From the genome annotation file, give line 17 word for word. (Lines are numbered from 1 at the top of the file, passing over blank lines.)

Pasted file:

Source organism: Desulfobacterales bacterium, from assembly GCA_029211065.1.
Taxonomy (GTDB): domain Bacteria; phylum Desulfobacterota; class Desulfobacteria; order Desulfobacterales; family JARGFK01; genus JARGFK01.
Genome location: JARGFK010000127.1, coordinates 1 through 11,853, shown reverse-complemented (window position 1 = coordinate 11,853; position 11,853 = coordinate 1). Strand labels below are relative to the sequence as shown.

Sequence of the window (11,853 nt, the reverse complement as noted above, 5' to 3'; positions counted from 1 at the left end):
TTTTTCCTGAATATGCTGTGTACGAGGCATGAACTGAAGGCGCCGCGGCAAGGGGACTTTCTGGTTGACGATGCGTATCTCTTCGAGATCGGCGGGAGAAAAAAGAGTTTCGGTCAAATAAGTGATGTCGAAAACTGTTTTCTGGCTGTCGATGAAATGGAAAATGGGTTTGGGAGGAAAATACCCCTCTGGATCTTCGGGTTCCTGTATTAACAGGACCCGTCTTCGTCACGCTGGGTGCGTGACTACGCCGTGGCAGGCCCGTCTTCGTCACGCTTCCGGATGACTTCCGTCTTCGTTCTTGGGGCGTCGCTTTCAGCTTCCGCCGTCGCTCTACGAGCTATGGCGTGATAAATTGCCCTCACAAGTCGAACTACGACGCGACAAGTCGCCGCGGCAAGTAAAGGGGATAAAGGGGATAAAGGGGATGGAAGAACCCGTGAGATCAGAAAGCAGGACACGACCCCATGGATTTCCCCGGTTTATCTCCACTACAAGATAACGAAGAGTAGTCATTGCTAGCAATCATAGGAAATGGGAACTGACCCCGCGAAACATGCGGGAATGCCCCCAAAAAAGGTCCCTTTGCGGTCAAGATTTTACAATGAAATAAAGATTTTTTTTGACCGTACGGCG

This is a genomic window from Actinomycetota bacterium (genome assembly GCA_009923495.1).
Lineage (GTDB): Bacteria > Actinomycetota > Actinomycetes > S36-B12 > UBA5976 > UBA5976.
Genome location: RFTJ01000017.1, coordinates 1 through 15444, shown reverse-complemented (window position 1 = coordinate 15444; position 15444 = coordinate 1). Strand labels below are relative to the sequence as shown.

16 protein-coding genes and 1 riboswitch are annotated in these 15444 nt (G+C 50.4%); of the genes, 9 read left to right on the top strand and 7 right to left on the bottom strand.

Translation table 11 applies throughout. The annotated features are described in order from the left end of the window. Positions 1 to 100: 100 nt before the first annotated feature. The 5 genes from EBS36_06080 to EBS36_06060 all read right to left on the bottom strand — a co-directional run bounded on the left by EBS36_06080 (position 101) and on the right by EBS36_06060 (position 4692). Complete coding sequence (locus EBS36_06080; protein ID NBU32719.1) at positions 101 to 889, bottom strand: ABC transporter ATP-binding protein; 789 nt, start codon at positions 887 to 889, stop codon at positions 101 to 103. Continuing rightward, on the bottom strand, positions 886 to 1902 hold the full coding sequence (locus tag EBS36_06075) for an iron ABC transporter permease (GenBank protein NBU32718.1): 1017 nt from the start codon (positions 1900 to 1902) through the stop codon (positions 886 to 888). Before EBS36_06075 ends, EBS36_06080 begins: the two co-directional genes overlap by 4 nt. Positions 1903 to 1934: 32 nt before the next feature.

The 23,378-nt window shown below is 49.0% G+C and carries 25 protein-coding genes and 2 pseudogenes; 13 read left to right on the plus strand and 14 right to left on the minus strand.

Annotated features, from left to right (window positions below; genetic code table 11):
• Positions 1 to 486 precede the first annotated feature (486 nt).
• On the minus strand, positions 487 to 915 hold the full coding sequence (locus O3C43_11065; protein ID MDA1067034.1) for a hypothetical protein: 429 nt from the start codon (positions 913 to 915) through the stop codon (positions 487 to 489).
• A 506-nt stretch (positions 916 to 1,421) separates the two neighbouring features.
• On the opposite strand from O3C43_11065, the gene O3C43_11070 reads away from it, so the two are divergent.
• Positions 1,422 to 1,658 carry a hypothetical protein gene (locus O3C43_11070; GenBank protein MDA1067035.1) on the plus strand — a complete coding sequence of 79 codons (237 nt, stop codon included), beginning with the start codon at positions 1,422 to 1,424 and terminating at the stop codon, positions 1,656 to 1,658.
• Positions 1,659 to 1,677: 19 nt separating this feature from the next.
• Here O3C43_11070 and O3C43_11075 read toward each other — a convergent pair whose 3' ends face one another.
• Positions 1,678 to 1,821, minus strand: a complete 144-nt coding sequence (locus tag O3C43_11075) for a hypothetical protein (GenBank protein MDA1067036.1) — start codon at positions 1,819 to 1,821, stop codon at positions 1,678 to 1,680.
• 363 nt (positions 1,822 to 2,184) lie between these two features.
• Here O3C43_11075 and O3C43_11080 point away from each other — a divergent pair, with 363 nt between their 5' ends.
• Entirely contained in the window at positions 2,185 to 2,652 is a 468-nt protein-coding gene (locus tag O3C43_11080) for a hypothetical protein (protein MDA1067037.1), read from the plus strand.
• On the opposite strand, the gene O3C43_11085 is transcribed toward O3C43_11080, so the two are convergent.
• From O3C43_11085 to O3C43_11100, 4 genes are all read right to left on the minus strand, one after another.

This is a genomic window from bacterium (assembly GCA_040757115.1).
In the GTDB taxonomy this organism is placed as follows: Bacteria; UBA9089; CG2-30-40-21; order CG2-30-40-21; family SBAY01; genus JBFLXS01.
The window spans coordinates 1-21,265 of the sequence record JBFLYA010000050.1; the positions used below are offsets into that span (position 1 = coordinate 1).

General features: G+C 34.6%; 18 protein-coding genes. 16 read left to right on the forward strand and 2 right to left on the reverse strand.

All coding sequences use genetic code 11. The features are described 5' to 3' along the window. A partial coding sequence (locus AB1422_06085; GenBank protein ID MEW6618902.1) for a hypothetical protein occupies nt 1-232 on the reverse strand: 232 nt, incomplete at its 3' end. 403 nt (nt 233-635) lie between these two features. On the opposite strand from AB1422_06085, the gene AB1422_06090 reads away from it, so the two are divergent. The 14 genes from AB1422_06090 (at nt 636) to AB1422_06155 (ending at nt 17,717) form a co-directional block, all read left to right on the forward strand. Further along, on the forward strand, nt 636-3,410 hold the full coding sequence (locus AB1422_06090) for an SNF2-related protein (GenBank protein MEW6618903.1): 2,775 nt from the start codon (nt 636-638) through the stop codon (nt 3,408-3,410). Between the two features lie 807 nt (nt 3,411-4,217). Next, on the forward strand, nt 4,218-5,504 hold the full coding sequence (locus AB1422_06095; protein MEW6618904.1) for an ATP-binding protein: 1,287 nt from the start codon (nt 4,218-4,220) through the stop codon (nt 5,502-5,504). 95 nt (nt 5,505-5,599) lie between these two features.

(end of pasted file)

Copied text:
• Positions 1,422 to 1,658 carry a hypothetical protein gene (locus O3C43_11070; GenBank protein MDA1067035.1) on the plus strand — a complete coding sequence of 79 codons (237 nt, stop codon included), beginning with the start codon at positions 1,422 to 1,424 and terminating at the stop codon, positions 1,656 to 1,658.